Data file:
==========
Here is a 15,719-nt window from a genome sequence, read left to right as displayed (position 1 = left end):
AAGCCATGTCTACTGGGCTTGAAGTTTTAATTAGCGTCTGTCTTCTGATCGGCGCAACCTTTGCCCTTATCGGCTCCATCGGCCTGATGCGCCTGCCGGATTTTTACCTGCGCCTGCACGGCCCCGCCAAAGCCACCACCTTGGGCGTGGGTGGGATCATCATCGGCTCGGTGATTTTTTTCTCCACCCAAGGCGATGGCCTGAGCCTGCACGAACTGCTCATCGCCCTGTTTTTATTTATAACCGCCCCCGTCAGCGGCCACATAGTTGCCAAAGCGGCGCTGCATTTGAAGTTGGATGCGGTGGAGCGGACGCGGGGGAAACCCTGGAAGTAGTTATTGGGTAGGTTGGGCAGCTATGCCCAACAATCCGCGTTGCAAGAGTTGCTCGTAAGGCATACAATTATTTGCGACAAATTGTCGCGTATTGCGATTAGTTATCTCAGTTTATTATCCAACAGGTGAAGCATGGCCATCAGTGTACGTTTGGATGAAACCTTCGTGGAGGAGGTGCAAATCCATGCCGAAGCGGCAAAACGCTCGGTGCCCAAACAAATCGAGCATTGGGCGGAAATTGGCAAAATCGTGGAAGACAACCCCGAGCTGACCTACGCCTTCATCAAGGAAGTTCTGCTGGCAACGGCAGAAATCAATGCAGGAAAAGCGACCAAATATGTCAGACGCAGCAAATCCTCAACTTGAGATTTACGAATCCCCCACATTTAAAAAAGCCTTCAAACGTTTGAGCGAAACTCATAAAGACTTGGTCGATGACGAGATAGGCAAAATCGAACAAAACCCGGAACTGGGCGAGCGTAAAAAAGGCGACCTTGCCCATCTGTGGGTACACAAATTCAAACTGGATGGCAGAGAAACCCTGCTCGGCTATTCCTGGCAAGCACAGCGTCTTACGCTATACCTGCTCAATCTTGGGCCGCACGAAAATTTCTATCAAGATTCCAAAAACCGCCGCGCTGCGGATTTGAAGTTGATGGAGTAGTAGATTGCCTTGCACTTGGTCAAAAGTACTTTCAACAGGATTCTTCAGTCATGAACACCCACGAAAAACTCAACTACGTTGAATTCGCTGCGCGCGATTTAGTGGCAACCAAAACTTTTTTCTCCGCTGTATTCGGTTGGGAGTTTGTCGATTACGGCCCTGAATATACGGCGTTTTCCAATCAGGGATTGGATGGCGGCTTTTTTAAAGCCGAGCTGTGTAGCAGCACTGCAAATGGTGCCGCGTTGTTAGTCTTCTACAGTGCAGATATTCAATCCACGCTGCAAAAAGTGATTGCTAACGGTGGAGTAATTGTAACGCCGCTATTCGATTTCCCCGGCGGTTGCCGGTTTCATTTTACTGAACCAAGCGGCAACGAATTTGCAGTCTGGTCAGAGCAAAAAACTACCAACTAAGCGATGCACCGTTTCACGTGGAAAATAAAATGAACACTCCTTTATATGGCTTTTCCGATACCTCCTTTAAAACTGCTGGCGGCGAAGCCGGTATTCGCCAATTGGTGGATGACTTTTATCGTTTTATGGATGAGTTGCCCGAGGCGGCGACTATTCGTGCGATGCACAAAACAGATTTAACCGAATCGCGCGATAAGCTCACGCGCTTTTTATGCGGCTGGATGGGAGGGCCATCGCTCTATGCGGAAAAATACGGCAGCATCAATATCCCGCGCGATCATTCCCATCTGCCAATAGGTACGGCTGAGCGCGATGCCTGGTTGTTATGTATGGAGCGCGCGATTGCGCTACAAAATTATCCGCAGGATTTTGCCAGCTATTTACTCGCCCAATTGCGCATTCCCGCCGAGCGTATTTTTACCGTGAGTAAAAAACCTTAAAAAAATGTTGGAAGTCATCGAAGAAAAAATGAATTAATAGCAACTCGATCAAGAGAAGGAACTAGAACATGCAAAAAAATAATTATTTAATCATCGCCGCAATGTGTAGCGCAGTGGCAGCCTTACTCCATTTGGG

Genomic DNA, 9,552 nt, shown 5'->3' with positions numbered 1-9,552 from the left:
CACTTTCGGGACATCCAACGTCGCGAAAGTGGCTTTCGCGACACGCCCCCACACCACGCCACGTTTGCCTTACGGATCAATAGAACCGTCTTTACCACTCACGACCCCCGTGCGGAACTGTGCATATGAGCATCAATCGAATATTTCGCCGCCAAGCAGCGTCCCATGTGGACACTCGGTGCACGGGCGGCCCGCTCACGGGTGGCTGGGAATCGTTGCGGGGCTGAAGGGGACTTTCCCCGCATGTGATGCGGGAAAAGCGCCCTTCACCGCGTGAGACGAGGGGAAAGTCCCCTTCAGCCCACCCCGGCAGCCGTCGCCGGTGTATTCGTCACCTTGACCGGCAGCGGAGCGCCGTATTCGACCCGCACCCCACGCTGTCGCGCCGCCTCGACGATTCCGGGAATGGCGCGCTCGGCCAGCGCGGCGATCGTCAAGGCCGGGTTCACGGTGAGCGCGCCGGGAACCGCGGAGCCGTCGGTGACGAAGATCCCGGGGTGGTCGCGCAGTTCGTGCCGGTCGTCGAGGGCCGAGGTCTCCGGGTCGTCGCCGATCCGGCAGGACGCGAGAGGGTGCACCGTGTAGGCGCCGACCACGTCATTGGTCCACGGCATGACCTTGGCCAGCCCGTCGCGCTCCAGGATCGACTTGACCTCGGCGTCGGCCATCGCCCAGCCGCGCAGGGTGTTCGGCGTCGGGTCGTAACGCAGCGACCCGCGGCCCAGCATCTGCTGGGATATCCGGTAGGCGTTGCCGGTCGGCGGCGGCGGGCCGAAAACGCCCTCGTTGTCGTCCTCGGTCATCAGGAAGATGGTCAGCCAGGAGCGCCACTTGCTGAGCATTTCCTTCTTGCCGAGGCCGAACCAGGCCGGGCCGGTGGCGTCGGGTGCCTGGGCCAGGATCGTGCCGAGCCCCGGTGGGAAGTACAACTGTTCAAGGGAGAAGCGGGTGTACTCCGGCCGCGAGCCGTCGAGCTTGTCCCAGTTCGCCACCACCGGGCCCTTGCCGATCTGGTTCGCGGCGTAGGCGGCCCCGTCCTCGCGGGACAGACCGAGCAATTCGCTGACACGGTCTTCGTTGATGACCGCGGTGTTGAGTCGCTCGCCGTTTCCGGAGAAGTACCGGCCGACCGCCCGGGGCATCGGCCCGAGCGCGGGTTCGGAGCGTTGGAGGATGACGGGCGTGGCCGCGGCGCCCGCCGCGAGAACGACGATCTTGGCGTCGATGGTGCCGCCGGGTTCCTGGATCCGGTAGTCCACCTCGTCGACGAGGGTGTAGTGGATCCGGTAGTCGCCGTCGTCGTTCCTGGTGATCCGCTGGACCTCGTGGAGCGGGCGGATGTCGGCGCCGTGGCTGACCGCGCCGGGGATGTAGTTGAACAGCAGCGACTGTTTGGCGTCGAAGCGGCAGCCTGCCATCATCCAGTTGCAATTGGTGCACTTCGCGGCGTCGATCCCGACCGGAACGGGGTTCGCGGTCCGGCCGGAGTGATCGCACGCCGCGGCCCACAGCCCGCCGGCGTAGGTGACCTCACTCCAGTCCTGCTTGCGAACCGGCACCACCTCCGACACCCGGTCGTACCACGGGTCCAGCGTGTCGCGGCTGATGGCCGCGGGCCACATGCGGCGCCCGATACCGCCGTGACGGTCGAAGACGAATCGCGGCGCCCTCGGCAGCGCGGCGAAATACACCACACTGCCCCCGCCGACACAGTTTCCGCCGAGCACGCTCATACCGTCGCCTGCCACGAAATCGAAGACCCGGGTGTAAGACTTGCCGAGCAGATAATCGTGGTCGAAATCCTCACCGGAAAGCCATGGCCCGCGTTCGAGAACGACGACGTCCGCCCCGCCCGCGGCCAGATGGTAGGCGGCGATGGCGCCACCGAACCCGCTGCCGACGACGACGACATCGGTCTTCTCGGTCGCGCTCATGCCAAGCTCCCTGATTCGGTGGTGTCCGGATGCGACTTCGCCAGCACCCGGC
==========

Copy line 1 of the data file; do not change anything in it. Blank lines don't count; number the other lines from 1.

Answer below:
Here is a 15,719-nt window from a genome sequence, read left to right as displayed (position 1 = left end):